The modules are manufactured with CIGS solar cells provided by US manufacturer Miasolé and have a power conversion efficiency of 17.6%.
“We are currently planning to set up a manufacturing facility in Mandelieu, near Cannes, together with our partner Soy PV, which is a new French CIGS platform for the manufacture of CIGS cells with electrolytic deposition,” Solar Cloth's CEO, Alain Janet, told pv magazine. “The new production unit should be operational in April, with a capacity of 20 MW.”
The panels measure 1400 x 820mm and weigh 1.5 kg/m². The products are described by the manufacturers as rollable and extremely flexible modules, which do not contain breakable silicon or glass. “CIGS has a low carbon footprint of 12g to 20g CO2/kWh, and its recycling process has low impact and high value,” the manufacturer claims.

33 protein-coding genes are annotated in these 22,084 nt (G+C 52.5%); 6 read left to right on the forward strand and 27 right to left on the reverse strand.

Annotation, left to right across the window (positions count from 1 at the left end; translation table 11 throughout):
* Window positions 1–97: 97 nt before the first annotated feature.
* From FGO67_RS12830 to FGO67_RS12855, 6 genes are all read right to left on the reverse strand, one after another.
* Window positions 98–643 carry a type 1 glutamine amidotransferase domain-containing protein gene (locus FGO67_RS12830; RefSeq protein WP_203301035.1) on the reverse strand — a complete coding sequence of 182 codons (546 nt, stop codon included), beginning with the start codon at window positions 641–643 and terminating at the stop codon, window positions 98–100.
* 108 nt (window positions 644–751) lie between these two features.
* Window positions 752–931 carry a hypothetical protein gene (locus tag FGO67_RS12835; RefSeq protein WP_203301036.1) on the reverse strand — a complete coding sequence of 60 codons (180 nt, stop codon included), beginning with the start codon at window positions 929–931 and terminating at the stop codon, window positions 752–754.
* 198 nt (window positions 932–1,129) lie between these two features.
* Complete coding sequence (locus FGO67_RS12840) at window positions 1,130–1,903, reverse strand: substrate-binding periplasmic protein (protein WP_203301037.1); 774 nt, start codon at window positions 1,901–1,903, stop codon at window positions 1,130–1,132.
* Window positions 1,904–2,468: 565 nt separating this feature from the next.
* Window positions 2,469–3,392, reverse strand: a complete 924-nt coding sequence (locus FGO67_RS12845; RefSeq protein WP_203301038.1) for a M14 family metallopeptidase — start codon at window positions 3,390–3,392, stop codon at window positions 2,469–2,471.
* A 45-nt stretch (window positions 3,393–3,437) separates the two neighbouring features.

The module is also said to be adaptable to all kinds of textiles and was recently used for several tent lodges at the Paradise Springs California resort in the United States. The panels were deployed with a west-east orientation on both slopes of the tent lodges and connected to a battery with a capacity of 75Ah.
According to Solar Cloth, each of the tent lodges can now use on average 1,300 Wh per day and power a fridge, three portable lights, one lamp in the bathroom, one in the main room, a computer, three mobile phones, and other minor applications for a total output of 379 W.
“Solar Cloth participated last month in a European call for tenders, joining a consortium for the development of the perovskite/CIGS tandem solar cells,” Janet stated, referring to the latest steps the company has taken to further scale up its module technology.
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